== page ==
(d) which have been found by the contracting authority to be abnormally low,

shall be considered irregular for the purposes of paragraph (10)(b).

(12) In particular—

(a) tenders submitted by tenderers which do not have the required qualifications, and

(b) tenders whose price exceeds the contracting authority’s budget as determined and documented prior to the launching of the procurement procedure,

shall be considered unacceptable for the purposes of paragraph (10)(b).

(13) For the purposes of paragraph (10)(b)— a tender shall be considered not to be suitable where it is irrelevant to the contract, being manifestly incapable, without substantial changes, of meeting the contracting authority’s needs and requirements as specified in the procurement documents.

Commencement and structure of the auction

(14) All tenderers that have submitted admissible tenders shall be invited simultaneously to participate in the electronic auction using, as of the date and time specified in the invitation, the connections in accordance with the instructions set out in the invitation.

(15) The electronic auction may take place in a number of successive phases.

(16) The electronic auction shall not start sooner than 2 working days after the date on which invitations are sent out.

(17) The invitation shall be accompanied by the outcome of a full evaluation of the relevant tender, carried out in accordance with the weighting provided for in regulation 67(9).

The formula to be used

(18) The invitation shall also state the mathematical formula to be used in the electronic auction to determine the automatic re-rankings on the basis of the new prices or new values submitted, or both.

(19) Except where the most economically advantageous offer is identified on the basis of price alone, that formula shall incorporate the weighting of all the criteria established to determine the most economically advantageous tender, as indicated in the notice used as a means of calling for competition or in other procurement documents.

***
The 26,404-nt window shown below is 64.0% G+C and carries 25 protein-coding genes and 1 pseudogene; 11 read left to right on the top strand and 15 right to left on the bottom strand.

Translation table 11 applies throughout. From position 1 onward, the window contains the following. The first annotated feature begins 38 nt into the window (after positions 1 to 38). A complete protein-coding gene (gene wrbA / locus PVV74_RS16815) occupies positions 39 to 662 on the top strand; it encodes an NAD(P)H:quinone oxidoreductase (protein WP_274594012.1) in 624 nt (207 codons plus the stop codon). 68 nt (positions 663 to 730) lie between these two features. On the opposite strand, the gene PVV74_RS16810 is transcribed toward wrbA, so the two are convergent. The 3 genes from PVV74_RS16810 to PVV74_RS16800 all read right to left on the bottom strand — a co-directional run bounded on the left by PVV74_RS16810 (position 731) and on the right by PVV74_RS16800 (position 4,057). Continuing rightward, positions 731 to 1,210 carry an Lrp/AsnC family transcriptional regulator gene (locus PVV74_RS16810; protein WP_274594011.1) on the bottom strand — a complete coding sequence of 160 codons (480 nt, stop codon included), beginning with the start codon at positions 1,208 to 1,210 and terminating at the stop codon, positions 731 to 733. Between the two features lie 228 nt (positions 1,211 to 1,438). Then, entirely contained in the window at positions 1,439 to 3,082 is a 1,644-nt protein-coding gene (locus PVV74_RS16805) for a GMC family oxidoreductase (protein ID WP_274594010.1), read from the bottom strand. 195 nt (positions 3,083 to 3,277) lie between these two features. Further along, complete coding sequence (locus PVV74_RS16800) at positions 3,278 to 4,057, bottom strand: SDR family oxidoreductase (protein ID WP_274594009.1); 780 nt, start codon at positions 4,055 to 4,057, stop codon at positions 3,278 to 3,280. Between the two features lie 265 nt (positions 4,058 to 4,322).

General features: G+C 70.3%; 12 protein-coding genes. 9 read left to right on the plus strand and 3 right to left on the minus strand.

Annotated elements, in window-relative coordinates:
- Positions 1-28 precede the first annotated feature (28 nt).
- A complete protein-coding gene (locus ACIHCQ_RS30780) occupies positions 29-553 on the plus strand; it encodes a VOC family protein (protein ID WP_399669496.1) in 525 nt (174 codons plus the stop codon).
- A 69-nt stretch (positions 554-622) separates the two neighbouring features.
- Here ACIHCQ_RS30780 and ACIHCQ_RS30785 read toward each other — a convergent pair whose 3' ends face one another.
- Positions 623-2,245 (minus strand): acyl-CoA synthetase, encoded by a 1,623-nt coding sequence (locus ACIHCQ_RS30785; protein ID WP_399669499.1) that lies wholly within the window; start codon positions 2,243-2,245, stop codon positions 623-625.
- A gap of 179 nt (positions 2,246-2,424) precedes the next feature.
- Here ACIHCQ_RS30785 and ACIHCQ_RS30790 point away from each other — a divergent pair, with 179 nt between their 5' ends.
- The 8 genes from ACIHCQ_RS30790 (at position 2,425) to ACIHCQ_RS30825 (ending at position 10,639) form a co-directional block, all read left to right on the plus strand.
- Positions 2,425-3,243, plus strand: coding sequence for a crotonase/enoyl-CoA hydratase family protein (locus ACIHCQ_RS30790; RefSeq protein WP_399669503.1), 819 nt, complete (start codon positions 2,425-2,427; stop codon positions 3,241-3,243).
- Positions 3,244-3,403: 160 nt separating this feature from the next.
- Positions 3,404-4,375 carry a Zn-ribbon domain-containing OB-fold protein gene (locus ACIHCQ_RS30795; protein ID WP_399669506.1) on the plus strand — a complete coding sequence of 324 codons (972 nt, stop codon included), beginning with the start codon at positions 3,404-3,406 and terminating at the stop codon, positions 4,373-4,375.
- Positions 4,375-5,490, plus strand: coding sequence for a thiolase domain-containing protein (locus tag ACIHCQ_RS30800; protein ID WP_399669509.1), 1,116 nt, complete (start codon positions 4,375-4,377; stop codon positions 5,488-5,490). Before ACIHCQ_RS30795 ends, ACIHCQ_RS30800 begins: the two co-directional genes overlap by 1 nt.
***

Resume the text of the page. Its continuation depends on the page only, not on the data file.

(20) For the purposes of paragraph (19), any ranges of weightings shall be reduced beforehand to a specified value.

(21) Where variants are authorised in accordance with regulation 45, a separate formula shall be provided for each variant.

Communication of information

(22) Throughout each phase of an electronic auction the contracting authorities shall instantaneously communicate to all tenderers at least sufficient information to enable them to ascertain their relative rankings at any moment.

(23) Contracting authorities may, where this has been previously indicated, communicate other information concerning other prices or values submitted.

(24) Contracting authorities may also at any time announce the number of participants in the current phase of the auction.

(25) In no case, however, may contracting authorities disclose the identities of the tenderers during any phase of an electronic auction.

Closing the auction and awarding the contract

(26) Contracting authorities shall close an electronic auction in one or more of the following manners:—

(a) at the previously indicated date and time;

(b) when they receive no more new prices or new values which meet the requirements concerning minimum differences, provided that they have previously stated the time which they will allow to elapse after receiving the last submission before they close the electronic auction; or

(c) when the previously indicated number of phases in the auction has been completed.

(27) Where contracting authorities intend to close an electronic auction in accordance with paragraph (26)(c), whether or not in combination with paragraph (26)(b), the invitation to take part in the auction shall indicate the timetable for each phase of the auction.

(28) After closing an electronic auction, contracting authorities shall award the contract in accordance with regulation 67 on the basis of the results of the electronic auction.